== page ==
Join 3,374 readers in helping fund MetaFilter (Hide)


Vertical architectural gardening.
December 8, 2006 10:44 PM   Subscribe

Vertical gardening in architecture. Gorgeous walls and other vertical architectural features covered in lush, growing greenery.
posted by loquacious (12 comments total) 12 users marked this as a favorite

 
Wow...this is incredible, especially considering the whole thing is planned to be pretty self sufficient.

*I* want some organic wallpaper!
posted by niles at 10:59 PM on December 8, 2006


SO awesome!! Thanks, loq! Plenty of photos, and yet I still wish there were more, it's just amazing looking stuff.
posted by jonson at 11:02 PM on December 8, 2006


awesome!
posted by growabrain at 12:08 AM on December 9, 2006


Very, very cool.
posted by maxwelton at 1:08 AM on December 9, 2006


See also Plantwall, which is available in Europe, N. America, and Japan from Green Fortune, a Swedish design company.
posted by rob511 at 2:49 AM on December 9, 2006


awesome.
posted by BrotherCaine at 3:41 AM on December 9, 2006


So cool!

But how much water does it use?
posted by thirteenkiller at 5:57 AM on December 9, 2006


That is cool, and I too wonder how much water is necessary. I also wonder what the impact is on the underlying stonework. Instinct tells me they cover everything with a very thick plastic first but the article leads me to think otherwise.
posted by furtive at 6:52 AM on December 9, 2006


furtive, your instinct is correct. From the article:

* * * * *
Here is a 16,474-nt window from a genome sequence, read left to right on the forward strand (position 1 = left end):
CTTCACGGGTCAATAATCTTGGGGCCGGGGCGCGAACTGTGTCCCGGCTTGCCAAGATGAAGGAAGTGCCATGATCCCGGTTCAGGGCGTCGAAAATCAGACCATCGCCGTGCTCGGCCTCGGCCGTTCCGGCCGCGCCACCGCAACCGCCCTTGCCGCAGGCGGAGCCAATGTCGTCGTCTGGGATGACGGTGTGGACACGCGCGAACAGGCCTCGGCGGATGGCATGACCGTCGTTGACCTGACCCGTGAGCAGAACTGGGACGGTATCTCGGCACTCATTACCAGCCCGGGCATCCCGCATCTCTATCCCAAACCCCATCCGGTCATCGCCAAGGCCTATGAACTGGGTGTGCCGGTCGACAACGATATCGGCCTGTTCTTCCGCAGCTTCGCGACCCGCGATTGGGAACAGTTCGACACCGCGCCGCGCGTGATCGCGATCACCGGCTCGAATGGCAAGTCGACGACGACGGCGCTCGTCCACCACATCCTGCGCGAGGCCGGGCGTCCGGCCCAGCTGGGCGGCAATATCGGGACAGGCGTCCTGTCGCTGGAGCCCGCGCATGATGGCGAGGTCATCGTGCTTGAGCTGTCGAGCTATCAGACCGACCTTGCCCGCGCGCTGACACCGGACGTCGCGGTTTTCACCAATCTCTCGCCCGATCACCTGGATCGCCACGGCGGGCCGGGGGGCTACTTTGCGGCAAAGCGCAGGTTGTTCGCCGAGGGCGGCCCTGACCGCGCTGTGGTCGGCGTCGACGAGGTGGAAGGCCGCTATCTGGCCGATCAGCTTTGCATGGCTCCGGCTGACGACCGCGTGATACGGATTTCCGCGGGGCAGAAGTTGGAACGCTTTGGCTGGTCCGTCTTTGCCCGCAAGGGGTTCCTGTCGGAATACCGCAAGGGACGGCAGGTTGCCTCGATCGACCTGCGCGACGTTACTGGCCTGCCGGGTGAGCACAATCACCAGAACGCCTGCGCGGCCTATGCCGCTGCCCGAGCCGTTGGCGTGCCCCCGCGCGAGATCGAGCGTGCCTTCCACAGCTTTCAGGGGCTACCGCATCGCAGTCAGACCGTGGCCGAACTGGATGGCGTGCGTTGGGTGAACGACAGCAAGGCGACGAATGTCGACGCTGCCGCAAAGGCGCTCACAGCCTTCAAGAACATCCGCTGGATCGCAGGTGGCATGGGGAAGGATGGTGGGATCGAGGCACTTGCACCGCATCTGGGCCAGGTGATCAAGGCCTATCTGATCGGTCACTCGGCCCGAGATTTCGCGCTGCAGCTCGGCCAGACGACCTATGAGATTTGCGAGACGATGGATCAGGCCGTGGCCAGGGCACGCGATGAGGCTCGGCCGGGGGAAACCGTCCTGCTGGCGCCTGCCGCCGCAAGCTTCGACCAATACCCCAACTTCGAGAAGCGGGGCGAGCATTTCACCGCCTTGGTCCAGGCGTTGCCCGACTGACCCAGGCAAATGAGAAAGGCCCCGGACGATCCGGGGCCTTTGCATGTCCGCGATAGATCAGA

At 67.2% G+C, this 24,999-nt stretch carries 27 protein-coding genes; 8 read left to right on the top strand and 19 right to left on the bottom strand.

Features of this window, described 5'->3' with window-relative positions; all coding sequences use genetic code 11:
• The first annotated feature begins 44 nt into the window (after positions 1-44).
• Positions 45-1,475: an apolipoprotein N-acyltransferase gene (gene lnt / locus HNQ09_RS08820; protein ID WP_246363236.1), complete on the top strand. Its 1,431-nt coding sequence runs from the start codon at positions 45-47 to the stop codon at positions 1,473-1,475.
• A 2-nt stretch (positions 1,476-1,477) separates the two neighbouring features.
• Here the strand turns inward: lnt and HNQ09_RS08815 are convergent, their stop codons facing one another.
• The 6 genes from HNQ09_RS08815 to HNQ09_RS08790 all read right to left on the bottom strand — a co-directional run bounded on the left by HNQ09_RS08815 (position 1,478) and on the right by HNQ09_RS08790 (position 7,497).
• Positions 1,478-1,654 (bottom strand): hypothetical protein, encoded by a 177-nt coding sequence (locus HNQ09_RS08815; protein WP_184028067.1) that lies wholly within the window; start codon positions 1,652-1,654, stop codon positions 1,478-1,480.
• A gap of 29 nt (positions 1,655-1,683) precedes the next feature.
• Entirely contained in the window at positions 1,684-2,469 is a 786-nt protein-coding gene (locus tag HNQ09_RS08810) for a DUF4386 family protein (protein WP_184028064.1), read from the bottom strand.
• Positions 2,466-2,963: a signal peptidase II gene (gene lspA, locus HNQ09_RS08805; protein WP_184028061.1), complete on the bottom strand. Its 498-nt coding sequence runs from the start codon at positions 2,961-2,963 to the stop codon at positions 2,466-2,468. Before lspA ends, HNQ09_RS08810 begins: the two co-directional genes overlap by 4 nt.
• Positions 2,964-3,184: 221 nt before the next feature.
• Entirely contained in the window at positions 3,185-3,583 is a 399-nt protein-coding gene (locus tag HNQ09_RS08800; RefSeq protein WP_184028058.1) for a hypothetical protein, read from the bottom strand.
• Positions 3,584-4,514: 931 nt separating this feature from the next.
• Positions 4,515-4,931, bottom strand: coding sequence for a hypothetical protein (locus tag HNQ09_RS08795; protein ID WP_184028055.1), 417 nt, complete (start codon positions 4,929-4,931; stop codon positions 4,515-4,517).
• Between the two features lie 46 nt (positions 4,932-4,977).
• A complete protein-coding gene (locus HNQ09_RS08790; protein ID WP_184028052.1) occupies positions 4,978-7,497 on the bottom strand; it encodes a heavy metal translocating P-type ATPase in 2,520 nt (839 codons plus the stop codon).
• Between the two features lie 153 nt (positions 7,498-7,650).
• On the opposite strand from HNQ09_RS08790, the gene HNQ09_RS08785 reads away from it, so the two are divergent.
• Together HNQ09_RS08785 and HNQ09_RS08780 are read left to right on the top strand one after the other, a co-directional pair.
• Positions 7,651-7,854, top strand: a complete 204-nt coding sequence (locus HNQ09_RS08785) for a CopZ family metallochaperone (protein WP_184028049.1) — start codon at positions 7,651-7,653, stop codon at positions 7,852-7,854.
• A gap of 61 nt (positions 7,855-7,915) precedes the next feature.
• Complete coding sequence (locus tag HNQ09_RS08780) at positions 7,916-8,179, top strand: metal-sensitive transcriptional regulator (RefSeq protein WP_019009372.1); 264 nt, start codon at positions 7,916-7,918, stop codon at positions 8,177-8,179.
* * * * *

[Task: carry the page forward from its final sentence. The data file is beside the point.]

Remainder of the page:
The Vertical Garden is composed of three parts: a metal frame, a PVC layer and felt. The metal frame is hung on a wall or can be self-standing. It provides an air layer acting as a very efficient thermic and phonic isolation system. A 1cm thick PVC sheet is then riveted on the metal frame. This layer brings rigidity to the whole structure and makes it waterproof. After that comes a felt layer made of polyamide that is stapled on the PVC. This felt is corrosion-resistant and its high capillarity allows a homogeneous water distribution. The roots are now growing on this felt.
posted by atrazine at 7:55 AM on December 9, 2006


It's like wallpaper from the 1970's come to life!
posted by blue_beetle at 8:23 AM on December 9, 2006


These things cost a fortune, although I suppose you can try to cheap your way out. I estimated an indoor one of these for one of my projects recently (I'm a quantity surveyor). It was fairly large but still cost $1,500 per sq metre, over and above what the substrate cost. Versus $250-$350 for a green roof.
posted by jamesonandwater at 9:14 AM on December 9, 2006


It is awesome, but I doubt the net enviromental impact of keeping all those plants alive is positive.
posted by Arcaz Ino at 10:59 AM on December 9, 2006


« Older Castrati were the superstars of centuries gone by!...  |  Sabbath plays the Folsom Stree... Newer »


This thread has been archived and is closed to new comments